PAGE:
Paul R. Ohodnicki

  • Associate Professor
  • Director, Engineering Science Program
  • Faculty Lead, Advanced Magnetics for Power & Energy Development (AMPED) Consortium

Paul R. Ohodnicki is an associate professor in the Department of Mechanical Engineering and Materials Science at the University of Pittsburgh. He received his Ph.D. in Materials Science and Engineering from Carnegie Mellon University in 2008, after which he joined PPG Industries R&D working on thin-film coating materials and earned the Advanced Manufacturing and Materials Innovation Award from Carnegie Science Center in 2012. Ohodnicki later continued his career at the DOE National Energy Technology Laboratory (NETL), where he eventually served as a technical portfolio lead guiding teams of materials scientists working on the development of optical and microwave sensors as well as magnetic materials and power electronics development for high frequency transformer based solar PV / energy storage inverters. He is the recipient of the 2016 Presidential Early Career Award for Scientists and Engineers, the highest honor the federal government can bestow on early-career scientists or engineers. Before joining the University of Pittsburgh as an Associate Professor, he received the 2019 R&D 100 Award owing to his work on cobalt-rich metal amorphous nanocrystalline alloys for permeability-engineering gapless inductors.

Currently, his research group focuses on the exploration of novel processing methods for emerging high frequency magnetic materials using applied electromagnetic fields spanning the frequency range from DC to optical. Successful pursuit of this research with scientific and technical rigor also requires a detailed understanding of the interplay between electromagnetic fields and emerging material systems under investigation, and so the characterization of material electromagnetic properties over a wide frequency range is also a core capability of the laboratory. Integration of novel quantum sensing materials with device platforms is also a core pursuit of the laboratory with applications including optical fiber-based sensors and passive wireless sensors capable of multiple parameters measuring for electrical assets health monitoring. Noble metal nanoparticles embedded thin films has been demonstrated as novel functional materials for enhanced optical response. Potential applications of interest includes transformer temperature sensing and dissolved gas analysis, as well as internal temperature measurement and vent gas detection for battery systems.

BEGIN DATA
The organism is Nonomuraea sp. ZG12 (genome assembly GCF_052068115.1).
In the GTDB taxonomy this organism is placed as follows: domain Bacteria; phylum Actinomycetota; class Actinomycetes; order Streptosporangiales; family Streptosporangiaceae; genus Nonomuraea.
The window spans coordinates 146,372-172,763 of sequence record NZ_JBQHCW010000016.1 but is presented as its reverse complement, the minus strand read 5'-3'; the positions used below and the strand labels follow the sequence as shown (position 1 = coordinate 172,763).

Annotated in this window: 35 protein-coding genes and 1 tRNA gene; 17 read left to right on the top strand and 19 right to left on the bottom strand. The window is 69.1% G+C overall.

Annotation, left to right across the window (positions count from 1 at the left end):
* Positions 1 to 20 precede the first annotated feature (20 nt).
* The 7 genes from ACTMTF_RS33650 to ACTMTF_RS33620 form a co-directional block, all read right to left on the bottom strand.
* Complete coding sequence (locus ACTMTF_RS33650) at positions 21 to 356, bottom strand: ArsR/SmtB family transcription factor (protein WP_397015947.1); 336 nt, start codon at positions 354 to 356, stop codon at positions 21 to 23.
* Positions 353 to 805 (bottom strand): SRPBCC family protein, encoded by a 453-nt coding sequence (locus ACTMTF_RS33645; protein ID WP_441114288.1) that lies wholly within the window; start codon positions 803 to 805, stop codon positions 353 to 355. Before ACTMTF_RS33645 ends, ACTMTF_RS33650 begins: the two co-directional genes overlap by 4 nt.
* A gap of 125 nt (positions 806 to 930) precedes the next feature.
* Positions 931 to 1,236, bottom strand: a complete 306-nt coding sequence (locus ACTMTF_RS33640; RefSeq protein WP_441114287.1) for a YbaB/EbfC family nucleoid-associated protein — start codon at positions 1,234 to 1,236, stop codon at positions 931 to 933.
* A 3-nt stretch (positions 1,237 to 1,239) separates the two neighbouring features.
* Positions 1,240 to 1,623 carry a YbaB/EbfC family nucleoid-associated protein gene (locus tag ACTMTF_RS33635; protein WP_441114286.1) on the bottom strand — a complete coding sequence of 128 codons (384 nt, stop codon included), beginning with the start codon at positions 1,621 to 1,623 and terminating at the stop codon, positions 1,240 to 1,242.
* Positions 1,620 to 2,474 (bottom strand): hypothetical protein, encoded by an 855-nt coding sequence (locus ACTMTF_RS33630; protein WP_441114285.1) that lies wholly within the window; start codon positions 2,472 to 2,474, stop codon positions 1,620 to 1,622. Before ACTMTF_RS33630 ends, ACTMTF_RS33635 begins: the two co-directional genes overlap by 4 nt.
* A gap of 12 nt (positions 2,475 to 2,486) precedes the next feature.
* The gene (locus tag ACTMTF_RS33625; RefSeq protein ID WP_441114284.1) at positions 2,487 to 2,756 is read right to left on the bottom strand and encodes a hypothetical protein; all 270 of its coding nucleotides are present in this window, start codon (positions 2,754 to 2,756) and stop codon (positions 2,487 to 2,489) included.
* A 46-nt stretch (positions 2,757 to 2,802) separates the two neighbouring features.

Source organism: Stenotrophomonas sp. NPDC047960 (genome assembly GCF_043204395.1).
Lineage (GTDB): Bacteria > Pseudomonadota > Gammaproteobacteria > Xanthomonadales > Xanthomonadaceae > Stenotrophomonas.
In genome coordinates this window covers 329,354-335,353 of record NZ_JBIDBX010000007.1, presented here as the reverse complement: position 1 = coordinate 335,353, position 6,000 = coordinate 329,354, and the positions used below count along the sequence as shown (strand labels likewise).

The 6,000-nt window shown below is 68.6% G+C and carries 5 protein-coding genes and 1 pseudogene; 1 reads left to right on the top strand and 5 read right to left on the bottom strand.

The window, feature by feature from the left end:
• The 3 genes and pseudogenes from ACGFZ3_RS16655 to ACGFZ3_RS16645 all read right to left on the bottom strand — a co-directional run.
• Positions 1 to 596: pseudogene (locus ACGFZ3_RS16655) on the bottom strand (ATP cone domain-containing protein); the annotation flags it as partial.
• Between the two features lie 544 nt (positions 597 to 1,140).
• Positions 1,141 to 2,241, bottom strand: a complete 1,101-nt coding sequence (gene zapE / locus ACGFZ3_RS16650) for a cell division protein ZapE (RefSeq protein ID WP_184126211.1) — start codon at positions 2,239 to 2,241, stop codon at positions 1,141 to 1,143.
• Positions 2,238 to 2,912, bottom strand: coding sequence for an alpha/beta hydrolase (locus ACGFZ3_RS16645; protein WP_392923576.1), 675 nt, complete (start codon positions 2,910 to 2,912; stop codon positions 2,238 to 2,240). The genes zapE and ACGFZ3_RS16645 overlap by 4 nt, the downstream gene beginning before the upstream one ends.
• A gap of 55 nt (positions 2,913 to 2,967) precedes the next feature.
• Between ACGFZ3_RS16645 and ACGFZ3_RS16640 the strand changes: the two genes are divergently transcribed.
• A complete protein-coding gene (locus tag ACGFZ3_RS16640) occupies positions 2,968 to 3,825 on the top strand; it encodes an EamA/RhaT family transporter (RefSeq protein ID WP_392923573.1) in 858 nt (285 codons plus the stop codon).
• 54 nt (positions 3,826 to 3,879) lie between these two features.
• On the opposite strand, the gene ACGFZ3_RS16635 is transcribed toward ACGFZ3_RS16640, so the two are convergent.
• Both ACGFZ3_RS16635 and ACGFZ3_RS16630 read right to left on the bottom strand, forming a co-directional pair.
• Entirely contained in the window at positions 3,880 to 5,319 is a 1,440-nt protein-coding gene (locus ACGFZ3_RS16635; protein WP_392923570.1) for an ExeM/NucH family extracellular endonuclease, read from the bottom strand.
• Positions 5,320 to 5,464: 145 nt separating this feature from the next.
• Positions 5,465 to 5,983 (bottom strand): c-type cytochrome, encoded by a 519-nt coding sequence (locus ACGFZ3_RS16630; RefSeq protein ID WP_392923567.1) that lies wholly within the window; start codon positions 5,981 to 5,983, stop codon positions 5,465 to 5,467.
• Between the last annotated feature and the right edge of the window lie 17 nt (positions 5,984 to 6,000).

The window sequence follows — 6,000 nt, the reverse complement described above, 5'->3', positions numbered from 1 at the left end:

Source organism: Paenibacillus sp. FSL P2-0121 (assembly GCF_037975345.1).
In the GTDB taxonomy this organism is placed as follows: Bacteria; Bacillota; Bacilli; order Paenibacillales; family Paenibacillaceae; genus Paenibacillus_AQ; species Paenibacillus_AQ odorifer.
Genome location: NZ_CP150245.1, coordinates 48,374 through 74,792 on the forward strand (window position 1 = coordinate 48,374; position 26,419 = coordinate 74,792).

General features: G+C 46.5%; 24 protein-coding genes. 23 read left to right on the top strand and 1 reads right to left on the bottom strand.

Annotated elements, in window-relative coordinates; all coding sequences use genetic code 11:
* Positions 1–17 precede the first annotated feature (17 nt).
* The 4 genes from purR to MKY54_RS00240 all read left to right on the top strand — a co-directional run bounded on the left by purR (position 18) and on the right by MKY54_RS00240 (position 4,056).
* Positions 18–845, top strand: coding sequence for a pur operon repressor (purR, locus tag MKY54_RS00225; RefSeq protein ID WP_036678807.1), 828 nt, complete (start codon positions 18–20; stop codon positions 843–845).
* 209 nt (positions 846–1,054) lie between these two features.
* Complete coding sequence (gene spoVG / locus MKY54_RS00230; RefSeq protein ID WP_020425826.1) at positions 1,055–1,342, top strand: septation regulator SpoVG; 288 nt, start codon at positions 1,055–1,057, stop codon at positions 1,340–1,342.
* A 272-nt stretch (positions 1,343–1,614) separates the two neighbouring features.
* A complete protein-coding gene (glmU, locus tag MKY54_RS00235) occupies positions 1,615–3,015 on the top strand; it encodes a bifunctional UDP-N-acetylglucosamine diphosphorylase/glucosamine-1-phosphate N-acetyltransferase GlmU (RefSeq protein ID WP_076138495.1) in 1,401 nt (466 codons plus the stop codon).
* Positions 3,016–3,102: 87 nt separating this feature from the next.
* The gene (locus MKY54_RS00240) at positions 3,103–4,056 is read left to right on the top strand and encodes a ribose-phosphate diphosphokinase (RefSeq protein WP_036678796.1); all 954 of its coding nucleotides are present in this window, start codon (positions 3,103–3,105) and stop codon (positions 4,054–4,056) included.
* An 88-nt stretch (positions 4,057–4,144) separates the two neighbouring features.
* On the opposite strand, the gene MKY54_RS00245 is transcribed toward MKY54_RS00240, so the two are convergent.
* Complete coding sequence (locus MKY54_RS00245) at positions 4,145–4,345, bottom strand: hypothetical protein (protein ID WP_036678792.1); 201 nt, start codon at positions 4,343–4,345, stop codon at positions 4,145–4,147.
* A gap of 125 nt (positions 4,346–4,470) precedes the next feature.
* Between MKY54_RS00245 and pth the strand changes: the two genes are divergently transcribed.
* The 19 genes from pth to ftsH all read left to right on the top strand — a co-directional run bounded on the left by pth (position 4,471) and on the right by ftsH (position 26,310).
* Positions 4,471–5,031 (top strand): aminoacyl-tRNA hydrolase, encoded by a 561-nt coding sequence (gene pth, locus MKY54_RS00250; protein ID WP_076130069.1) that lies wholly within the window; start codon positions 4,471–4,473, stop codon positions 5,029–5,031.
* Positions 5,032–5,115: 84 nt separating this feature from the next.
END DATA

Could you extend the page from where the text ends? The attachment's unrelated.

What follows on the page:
Education & Training

  • PhD, Materials Science and Engineering, Carnegie Mellon University, 2005 - 2008
  • MS, Materials Science and Engineering, Carnegie Mellon University, 2005 - 2008
  • B. Phil., Engineering Physics, University of Pittsburgh, 2000 - 2005
  • B. A., Economics, University of Pittsburgh, 2000 - 2005

Research Interests

  • Magnetic materials for large-scale, high frequency inductive components (transformers, inductors and motors); novel photonic and electronic materials for optic fiber-based sensors; applied electromagnetic and microwave materials; thermal energy conversion and management
  • Developed a Cobalt-based metal amorphous nanocrystalline alloys for gapless inductor with tuneable permeability and sensor applications, leading to winning the R&D 100 Award
  • Co-developed a thin film material strategy enabling an award winning, commercialized low-emissivity coating targeted at ~30% of the commercial architectural window market